British govt can't extradite a terrorist based on "Human rights" ground but more than happy to send a kid who had a website which gave links to people to watch movies.

    Wow just wow this country amaze me !

    • Fionacat · 949 days ago

      In fairness, Abu Qatada would probably face an unfair trial in Jordan despite what assurances we can get from the government, whilst it sucks Richard should recieve an at least unbiased trial.

    • Potsdam · 940 days ago

      I'm afraid the British government are not and probably never were concerned with equitable international law - like Blunkett who negotiated this treaty the motivation is odiously to accede to the Yanks. It is interesting that there are still IRA terrorists in the States whom America refuses to release - if these are Britain's allies give me our enemies.

  8. Tom · 951 days ago

    If you break the law you should do the time. What if a US citizen stole thousands of DVD's from a store in Britain and made it back to the US before he could be apprehended? Should he be sent to Britain to face his crimes?

    • Henry Johnson · 951 days ago

      The scenario you propose is not at all equivalent to this case.

    • Dan · 951 days ago

      Theft is illegal in Britain. This guy hasn't broken any laws.

  9. Sean · 951 days ago

    Rick, whether or not he should face trial is not the question. What's important here is that the British Government is extraditing a British citizen to the United States for a crime that doesn't materially involve the US, and a pretty sodding trivial crime at that. He linked to copyright protected content elsewhere - is this something anyone has in mind when considering treaties that allow a life to be turned completely upside down for "reasonable suspicion"?

    If linking to content is indeed a crime in the UK, then he should go before a British court. If linking is not a crime in the UK, then why are we extraditing for something done in the UK that is not even against the law?

    Blair introduced this treaty, during his drive to give the United States government anything it wanted, in the hope that after buying enough presents, Bush would reward Tony with the occasional bit of pitty sex. The Conservatives and Lib Dems have mysteriously dropped their opposition to this treaty now they find themselves in office. With Cameron visiting Obama, the entire UK is waiting in fear - not knowing what the hell Cameron's going to offer Obama?

  10. Stephanie K · 951 days ago

    He committed a crime and now has to pay for it? Oh poor baby.

    • Richard · 950 days ago

      What he did was not a crime in the UK.

    • Dave_R · 950 days ago

      Do you drive a car? In which case, I will offer the same "poor baby" response when you are extradited to Saudi Arabia to face the entirely justified punishment for your heinous crime.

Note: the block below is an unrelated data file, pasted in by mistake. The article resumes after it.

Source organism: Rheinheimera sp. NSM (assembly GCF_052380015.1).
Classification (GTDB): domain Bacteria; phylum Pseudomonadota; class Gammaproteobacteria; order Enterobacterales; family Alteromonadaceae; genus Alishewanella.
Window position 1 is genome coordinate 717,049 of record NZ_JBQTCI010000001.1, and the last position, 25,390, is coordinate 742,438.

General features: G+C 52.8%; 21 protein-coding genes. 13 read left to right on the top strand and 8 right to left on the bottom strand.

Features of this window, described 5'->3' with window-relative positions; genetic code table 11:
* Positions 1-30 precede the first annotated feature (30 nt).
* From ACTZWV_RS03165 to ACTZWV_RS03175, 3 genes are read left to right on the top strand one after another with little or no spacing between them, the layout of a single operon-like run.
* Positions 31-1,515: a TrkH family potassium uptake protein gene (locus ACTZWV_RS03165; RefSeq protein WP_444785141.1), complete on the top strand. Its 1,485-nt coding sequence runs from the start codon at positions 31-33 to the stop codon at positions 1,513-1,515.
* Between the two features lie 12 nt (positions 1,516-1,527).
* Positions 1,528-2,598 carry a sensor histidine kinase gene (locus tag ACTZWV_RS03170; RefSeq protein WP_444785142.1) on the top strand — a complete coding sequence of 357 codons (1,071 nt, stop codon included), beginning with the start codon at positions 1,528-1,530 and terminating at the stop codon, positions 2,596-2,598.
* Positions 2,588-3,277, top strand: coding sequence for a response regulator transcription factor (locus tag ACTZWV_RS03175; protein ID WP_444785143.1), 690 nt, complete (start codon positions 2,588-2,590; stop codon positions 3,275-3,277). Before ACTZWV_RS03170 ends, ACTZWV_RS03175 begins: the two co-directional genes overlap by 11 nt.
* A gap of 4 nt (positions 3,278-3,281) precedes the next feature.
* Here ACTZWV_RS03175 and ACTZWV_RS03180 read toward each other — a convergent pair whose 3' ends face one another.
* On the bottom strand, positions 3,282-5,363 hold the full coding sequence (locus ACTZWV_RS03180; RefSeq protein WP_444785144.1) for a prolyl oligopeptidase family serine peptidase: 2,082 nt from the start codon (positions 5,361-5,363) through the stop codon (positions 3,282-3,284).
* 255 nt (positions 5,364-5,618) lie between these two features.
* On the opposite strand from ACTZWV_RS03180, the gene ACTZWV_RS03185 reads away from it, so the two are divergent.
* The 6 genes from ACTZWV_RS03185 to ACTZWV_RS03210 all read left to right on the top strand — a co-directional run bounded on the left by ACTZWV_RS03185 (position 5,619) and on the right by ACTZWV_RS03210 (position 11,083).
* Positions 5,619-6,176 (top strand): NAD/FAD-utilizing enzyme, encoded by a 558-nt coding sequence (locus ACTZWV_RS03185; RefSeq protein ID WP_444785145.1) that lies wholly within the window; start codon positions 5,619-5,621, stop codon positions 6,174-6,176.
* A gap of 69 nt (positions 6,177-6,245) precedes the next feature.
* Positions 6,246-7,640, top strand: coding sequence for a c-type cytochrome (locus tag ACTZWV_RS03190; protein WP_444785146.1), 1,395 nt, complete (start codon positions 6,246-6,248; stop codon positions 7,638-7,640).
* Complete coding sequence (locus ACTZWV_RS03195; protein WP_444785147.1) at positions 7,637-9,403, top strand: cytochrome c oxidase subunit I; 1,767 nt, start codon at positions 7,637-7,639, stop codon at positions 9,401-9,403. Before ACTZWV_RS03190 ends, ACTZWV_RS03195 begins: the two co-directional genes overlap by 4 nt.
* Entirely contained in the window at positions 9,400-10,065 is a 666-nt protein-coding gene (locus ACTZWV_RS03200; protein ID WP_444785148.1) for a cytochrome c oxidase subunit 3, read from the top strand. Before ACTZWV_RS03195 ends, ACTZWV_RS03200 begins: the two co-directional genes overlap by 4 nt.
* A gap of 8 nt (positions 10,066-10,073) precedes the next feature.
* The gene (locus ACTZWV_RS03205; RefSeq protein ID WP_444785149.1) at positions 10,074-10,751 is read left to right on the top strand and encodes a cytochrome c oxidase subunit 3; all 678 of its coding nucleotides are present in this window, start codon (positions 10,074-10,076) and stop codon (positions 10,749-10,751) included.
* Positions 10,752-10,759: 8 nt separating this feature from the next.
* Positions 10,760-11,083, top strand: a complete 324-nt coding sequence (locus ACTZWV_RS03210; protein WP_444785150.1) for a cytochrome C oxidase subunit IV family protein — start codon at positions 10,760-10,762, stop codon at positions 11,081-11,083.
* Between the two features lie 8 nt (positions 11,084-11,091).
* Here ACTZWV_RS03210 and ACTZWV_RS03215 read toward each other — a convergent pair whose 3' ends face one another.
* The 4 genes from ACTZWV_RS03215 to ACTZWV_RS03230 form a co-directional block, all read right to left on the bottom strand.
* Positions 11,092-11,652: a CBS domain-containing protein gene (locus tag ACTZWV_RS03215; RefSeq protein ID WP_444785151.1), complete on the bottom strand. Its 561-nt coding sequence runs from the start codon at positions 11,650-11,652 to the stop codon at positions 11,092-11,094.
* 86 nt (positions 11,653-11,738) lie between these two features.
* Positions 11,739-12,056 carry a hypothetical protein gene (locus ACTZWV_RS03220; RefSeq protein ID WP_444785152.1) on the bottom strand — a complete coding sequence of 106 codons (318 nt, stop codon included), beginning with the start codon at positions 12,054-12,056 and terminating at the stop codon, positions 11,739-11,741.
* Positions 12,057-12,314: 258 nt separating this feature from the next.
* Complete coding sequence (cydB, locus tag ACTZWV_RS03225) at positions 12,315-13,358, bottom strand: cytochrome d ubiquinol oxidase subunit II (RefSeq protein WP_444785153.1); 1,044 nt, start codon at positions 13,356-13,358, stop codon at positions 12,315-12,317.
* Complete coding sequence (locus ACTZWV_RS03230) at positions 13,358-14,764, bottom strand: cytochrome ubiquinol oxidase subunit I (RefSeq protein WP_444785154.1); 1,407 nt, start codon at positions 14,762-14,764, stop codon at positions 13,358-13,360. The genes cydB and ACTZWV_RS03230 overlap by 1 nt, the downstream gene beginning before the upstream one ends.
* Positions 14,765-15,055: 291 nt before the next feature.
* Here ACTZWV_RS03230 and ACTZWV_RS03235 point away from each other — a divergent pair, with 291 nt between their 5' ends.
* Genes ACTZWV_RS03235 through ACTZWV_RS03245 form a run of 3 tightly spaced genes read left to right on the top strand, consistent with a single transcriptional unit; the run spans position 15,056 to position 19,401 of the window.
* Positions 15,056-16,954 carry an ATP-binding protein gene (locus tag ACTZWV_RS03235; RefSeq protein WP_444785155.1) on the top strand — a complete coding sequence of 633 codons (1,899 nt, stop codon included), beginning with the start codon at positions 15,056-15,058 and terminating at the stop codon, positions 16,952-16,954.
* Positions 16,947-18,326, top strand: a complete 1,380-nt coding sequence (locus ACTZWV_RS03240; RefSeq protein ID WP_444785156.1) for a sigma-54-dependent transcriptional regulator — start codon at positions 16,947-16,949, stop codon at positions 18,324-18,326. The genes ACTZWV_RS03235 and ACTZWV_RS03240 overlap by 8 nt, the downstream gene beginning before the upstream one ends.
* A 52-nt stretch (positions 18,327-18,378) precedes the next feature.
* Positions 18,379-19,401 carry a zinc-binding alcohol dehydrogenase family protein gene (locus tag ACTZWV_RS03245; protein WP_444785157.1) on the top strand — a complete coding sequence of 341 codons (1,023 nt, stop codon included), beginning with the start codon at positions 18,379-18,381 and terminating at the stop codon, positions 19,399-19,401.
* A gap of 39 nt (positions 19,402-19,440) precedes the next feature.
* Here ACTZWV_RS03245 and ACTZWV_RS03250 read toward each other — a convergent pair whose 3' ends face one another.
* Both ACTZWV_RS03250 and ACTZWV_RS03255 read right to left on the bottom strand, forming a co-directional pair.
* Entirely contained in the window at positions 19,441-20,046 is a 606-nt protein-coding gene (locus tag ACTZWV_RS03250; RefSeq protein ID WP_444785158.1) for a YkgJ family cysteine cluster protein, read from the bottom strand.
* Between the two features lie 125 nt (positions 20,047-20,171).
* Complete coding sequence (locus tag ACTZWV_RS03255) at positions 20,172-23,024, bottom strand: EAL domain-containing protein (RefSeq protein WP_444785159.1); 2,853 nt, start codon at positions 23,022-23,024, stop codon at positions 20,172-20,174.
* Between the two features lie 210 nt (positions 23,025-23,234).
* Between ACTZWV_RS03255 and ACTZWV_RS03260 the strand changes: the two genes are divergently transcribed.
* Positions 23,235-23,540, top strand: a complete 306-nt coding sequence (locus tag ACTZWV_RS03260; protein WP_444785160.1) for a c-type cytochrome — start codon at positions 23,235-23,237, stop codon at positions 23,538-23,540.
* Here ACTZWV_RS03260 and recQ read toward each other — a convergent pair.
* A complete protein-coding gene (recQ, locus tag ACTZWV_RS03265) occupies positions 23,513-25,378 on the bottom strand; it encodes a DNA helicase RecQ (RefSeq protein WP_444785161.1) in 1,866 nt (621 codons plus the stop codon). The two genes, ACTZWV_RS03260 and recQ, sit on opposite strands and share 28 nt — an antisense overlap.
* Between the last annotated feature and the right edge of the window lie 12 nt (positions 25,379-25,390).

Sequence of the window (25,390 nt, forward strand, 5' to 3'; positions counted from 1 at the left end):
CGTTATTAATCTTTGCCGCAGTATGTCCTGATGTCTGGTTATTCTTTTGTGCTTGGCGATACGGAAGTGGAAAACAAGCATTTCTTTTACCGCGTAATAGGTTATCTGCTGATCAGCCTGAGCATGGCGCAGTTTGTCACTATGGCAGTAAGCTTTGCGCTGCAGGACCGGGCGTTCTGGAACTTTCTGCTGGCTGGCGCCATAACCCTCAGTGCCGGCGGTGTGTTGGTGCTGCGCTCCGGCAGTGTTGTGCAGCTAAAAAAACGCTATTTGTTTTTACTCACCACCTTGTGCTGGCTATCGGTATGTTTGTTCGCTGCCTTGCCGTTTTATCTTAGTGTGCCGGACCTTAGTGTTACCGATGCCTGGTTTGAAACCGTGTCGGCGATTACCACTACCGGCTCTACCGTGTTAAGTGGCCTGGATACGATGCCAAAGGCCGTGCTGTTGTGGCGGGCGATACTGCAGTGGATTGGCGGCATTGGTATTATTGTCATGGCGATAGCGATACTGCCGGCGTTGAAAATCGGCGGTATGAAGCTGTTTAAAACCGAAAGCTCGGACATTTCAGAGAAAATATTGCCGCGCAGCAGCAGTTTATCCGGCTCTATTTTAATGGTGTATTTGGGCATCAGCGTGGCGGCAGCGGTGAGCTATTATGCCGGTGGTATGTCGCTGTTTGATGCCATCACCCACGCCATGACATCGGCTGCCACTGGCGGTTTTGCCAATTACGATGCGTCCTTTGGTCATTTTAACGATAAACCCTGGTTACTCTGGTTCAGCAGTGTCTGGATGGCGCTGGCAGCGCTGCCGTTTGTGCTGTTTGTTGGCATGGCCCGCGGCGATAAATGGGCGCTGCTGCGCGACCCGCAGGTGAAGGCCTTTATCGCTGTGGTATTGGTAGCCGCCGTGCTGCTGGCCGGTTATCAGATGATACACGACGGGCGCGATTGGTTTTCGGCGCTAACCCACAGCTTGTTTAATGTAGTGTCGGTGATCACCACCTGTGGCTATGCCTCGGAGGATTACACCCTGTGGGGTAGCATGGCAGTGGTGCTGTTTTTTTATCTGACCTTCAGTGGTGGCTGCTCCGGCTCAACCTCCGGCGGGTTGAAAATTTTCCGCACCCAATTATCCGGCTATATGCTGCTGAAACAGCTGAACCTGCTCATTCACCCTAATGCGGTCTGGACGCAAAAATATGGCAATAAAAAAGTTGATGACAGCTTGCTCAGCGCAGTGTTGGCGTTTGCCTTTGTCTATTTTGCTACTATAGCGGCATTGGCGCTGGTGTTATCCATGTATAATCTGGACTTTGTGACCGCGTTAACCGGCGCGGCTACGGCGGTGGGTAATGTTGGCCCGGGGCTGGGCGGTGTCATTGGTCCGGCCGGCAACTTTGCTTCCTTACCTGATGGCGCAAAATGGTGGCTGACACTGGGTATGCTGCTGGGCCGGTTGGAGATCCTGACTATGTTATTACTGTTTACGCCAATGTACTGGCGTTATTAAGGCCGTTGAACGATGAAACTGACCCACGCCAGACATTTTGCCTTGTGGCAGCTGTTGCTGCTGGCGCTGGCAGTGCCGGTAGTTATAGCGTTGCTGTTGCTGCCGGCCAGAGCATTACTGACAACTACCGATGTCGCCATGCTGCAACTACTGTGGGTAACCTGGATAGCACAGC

11. Bitmap · 951 days ago

    He isn't a US citizen, is the prison industrial complex so hard up for cash that it needs to start importing people and spending how many thousands of dollars of tax money to incarcerate, when the UK could have just as easily punished its own.

  12. Shiny317 · 951 days ago

    If he only provided the links, then he's only really pointed out where the movies and TV shows were and not actually provided them. If I pointed out at a car boot sale a man was selling copied DVD's to someone, it doesn't mean I have done wrong, and it certainly doesn't mean the person I pointed it out to has to buy a pirate DVD. No-one had to follow the links or download the content. The article just says he provided the links on his site, not that he hosted or distributed the content.

  13. Colin Wilson · 951 days ago

    Lets look at this from another angle;

    (1) Someone in the UK posts links to sites with copyright material, but never holds the files himself - he's extradited to the US where they say some vague "infringement" crime was committed

    (2) A US marine murders 16 people in Afghanistan - the crime is clearly committed in Afghanistan, but the murderer is NOT being handed over to face trial locally - where the crime was committed.

    Which is the more serious crime, and who will get the most lenient sentence ?

    • Bill in Indiana · 950 days ago

      Seeing as how the Marine may likely be facing a death sentence should he be found guilty, I'd say that being busted for accessory to theft is not all that bad.

  14. Melb. · 951 days ago

    "He appears to be a thief."

    The story says "The TVShack website provided links to movies and television series"
    So he appears not to be a thief, maybe assisted other thieves.

    "Why shouldn't he face trial?"

    But no qualms with that. It's actually about whether he should be extradited to another jurisdiction for an alleged offenses committed not actually committed inside that jurisdiction.

    Considering no lives were put at risk and it's not a national security matter. You would question why he's not be charged in the UK.

  15. Dan · 951 days ago

    "The TVShack website provided links to movies and television series, including content that breached copyright."

    Hmm...sounds a lot like Google and Yahoo and every other search engine. Why aren't they being thrown into court?

  16. wpw · 951 days ago

    One rather suspects if it had been Sophos intellectual property stolen, the editorial attitude would be a bit different.

  17. Dave2009 · 951 days ago

    Our president needs to keep the contributions coming from Hollywood and that's why your citizen is being handed over. Apparently your leaders are obliged, via the laws on your books, to help our president keep his job for another four years.

    The young man is about to be eviscerated in the public square to the raucous cheers of the entertainment industry.

    Somebody call Mel Gibson, maybe he can spin off a modern day version of Brave Heart.

    • Dan · 950 days ago

      Our President most definitely does not need to keep contributions coming in from Hollywood. He made this pretty clear when he said that the way SOPA and PIPA could infringe upon rights meant they should not be passed in their existing forms. All he needs is for the lies from the opposition to stop.